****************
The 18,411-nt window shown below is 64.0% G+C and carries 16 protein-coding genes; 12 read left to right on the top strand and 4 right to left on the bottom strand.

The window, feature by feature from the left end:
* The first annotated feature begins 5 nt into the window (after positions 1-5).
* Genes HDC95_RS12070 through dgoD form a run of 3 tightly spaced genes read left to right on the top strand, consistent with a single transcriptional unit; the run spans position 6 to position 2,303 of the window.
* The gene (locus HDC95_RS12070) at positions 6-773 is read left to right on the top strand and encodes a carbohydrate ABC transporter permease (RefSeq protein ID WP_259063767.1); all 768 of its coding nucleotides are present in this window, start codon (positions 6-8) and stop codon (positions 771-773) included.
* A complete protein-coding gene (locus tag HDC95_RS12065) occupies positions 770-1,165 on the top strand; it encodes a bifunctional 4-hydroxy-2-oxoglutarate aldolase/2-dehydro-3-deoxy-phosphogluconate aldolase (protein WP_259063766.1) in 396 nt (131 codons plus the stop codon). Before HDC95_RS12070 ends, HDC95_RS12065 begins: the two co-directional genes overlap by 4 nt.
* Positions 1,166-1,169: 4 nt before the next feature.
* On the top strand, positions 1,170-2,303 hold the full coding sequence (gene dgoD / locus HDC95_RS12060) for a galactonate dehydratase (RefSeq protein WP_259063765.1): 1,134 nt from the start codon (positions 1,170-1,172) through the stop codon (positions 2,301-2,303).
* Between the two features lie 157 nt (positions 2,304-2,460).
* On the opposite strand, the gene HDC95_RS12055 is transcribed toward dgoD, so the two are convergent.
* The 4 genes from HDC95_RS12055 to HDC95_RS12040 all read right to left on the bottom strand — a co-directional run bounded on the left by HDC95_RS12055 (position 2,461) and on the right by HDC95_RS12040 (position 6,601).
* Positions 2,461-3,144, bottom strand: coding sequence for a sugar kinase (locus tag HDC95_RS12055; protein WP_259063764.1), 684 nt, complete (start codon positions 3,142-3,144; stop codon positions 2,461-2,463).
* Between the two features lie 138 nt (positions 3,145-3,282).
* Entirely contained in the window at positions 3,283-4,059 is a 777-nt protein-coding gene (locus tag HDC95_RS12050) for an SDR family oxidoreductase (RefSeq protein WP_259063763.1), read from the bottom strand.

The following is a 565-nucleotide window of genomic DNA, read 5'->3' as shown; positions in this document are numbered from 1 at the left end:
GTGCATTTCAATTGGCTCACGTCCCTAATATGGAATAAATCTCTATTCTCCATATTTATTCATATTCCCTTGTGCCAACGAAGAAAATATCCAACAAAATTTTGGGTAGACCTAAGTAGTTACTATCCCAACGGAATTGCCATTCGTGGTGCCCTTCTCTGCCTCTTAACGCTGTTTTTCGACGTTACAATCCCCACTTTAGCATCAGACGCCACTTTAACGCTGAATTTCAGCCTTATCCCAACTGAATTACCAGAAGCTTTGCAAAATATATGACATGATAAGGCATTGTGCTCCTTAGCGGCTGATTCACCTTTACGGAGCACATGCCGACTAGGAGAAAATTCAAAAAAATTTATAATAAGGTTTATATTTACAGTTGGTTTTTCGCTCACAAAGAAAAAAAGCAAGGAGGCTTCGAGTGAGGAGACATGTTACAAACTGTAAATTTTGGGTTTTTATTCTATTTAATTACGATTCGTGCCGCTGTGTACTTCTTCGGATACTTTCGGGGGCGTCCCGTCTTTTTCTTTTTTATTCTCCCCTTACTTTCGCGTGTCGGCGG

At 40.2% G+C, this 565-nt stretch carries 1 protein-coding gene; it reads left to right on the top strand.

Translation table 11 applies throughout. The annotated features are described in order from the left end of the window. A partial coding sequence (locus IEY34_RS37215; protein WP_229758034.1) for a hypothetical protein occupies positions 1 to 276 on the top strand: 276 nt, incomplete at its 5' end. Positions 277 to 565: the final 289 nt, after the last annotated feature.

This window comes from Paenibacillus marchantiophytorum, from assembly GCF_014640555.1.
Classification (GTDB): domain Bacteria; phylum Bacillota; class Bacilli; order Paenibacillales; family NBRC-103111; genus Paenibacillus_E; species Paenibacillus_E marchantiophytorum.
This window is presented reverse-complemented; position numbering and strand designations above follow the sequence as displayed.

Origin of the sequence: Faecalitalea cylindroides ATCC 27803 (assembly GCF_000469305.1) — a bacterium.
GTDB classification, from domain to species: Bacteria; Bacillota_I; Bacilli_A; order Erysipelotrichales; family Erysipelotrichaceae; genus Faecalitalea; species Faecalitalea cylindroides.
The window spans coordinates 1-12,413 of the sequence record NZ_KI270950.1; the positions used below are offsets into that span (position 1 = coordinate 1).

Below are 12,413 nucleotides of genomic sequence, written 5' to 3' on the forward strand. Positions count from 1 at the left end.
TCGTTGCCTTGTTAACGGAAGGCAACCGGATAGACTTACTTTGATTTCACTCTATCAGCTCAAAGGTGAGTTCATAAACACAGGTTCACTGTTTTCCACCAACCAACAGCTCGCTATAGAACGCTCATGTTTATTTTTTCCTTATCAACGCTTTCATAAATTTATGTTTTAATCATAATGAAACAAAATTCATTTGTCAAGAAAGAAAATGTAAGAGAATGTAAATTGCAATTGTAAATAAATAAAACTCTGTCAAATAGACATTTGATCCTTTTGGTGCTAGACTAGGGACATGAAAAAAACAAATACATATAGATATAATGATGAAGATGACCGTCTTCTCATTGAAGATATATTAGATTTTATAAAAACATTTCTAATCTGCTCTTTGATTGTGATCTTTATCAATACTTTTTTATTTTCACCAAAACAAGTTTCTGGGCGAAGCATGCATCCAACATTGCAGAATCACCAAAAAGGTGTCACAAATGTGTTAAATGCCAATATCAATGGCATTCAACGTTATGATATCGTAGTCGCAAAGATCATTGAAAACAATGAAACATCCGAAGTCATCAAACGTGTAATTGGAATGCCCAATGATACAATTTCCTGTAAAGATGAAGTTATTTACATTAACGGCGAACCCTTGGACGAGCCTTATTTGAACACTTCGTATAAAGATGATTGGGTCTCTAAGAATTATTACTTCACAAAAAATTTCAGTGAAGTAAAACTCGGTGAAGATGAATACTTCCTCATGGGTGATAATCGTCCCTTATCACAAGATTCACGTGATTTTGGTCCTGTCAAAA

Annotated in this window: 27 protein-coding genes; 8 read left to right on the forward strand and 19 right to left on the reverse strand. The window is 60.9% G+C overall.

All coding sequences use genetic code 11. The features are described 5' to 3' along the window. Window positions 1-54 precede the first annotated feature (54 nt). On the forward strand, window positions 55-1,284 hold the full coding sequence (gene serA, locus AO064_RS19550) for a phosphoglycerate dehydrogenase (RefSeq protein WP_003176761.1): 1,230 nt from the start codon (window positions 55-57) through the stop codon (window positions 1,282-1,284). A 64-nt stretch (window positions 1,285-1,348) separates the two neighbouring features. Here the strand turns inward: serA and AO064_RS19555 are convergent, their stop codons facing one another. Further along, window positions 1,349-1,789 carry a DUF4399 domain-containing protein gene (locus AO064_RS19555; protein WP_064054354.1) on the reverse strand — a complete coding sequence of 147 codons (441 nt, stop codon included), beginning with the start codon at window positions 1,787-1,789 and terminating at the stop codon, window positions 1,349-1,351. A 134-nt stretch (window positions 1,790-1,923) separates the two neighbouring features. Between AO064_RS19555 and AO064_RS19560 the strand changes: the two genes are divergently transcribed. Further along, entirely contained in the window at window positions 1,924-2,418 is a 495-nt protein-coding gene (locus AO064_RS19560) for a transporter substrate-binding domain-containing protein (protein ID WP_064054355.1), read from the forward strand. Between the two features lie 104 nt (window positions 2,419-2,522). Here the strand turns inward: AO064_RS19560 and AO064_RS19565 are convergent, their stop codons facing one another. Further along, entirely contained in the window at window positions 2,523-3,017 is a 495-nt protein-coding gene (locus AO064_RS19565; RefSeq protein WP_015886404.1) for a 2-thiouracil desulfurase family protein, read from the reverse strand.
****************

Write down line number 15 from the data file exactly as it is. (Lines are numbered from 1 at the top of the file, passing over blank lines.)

The following is a 565-nucleotide window of genomic DNA, read 5'->3' as shown; positions in this document are numbered from 1 at the left end: